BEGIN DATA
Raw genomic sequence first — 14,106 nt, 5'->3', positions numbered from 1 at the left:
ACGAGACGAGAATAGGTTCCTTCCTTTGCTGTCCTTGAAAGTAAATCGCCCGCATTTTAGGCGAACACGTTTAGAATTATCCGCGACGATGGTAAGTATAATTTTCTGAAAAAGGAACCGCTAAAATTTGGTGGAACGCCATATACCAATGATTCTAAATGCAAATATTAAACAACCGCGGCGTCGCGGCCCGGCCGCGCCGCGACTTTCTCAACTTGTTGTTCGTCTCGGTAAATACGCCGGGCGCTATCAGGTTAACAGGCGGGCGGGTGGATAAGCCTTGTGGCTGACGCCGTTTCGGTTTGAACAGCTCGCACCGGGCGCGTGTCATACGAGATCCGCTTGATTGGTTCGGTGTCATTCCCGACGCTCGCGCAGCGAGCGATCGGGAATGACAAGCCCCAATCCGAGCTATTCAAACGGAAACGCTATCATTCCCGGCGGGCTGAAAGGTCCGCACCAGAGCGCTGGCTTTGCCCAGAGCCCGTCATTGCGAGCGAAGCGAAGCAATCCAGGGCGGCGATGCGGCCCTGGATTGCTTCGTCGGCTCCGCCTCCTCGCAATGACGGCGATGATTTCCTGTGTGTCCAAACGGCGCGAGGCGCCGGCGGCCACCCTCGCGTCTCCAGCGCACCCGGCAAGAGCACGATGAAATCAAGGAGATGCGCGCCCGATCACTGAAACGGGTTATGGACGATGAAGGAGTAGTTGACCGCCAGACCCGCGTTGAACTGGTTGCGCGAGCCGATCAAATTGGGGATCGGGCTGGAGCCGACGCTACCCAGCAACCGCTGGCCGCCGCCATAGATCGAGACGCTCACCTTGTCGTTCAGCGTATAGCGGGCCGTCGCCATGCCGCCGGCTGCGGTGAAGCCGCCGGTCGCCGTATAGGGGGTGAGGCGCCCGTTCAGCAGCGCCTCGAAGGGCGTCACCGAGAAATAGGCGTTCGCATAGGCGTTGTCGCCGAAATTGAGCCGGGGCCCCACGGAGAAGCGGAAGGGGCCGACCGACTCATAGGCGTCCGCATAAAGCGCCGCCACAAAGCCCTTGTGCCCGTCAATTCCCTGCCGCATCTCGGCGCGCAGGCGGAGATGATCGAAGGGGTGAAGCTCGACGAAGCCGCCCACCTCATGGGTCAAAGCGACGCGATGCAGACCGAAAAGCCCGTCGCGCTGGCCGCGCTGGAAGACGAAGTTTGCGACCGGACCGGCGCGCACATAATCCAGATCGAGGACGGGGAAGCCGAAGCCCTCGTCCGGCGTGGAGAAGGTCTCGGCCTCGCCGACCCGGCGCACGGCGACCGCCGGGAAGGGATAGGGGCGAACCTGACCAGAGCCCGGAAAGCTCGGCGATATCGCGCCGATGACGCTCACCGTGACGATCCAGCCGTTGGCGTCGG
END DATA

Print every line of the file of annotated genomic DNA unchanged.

Raw genomic sequence first — 14,106 nt, 5'->3', positions numbered from 1 at the left:
ACGAGACGAGAATAGGTTCCTTCCTTTGCTGTCCTTGAAAGTAAATCGCCCGCATTTTAGGCGAACACGTTTAGAATTATCCGCGACGATGGTAAGTATAATTTTCTGAAAAAGGAACCGCTAAAATTTGGTGGAACGCCATATACCAATGATTCTAAATGCAAATATTAAACAACCGCGGCGTCGCGGCCCGGCCGCGCCGCGACTTTCTCAACTTGTTGTTCGTCTCGGTAAATACGCCGGGCGCTATCAGGTTAACAGGCGGGCGGGTGGATAAGCCTTGTGGCTGACGCCGTTTCGGTTTGAACAGCTCGCACCGGGCGCGTGTCATACGAGATCCGCTTGATTGGTTCGGTGTCATTCCCGACGCTCGCGCAGCGAGCGATCGGGAATGACAAGCCCCAATCCGAGCTATTCAAACGGAAACGCTATCATTCCCGGCGGGCTGAAAGGTCCGCACCAGAGCGCTGGCTTTGCCCAGAGCCCGTCATTGCGAGCGAAGCGAAGCAATCCAGGGCGGCGATGCGGCCCTGGATTGCTTCGTCGGCTCCGCCTCCTCGCAATGACGGCGATGATTTCCTGTGTGTCCAAACGGCGCGAGGCGCCGGCGGCCACCCTCGCGTCTCCAGCGCACCCGGCAAGAGCACGATGAAATCAAGGAGATGCGCGCCCGATCACTGAAACGGGTTATGGACGATGAAGGAGTAGTTGACCGCCAGACCCGCGTTGAACTGGTTGCGCGAGCCGATCAAATTGGGGATCGGGCTGGAGCCGACGCTACCCAGCAACCGCTGGCCGCCGCCATAGATCGAGACGCTCACCTTGTCGTTCAGCGTATAGCGGGCCGTCGCCATGCCGCCGGCTGCGGTGAAGCCGCCGGTCGCCGTATAGGGGGTGAGGCGCCCGTTCAGCAGCGCCTCGAAGGGCGTCACCGAGAAATAGGCGTTCGCATAGGCGTTGTCGCCGAAATTGAGCCGGGGCCCCACGGAGAAGCGGAAGGGGCCGACCGACTCATAGGCGTCCGCATAAAGCGCCGCCACAAAGCCCTTGTGCCCGTCAATTCCCTGCCGCATCTCGGCGCGCAGGCGGAGATGATCGAAGGGGTGAAGCTCGACGAAGCCGCCCACCTCATGGGTCAAAGCGACGCGATGCAGACCGAAAAGCCCGTCGCGCTGGCCGCGCTGGAAGACGAAGTTTGCGACCGGACCGGCGCGCACATAATCCAGATCGAGGACGGGGAAGCCGAAGCCCTCGTCCGGCGTGGAGAAGGTCTCGGCCTCGCCGACCCGGCGCACGGCGACCGCCGGGAAGGGATAGGGGCGAACCTGACCAGAGCCCGGAAAGCTCGGCGATATCGCGCCGATGACGCTCACCGTGACGATCCAGCCGTTGGCGTCGG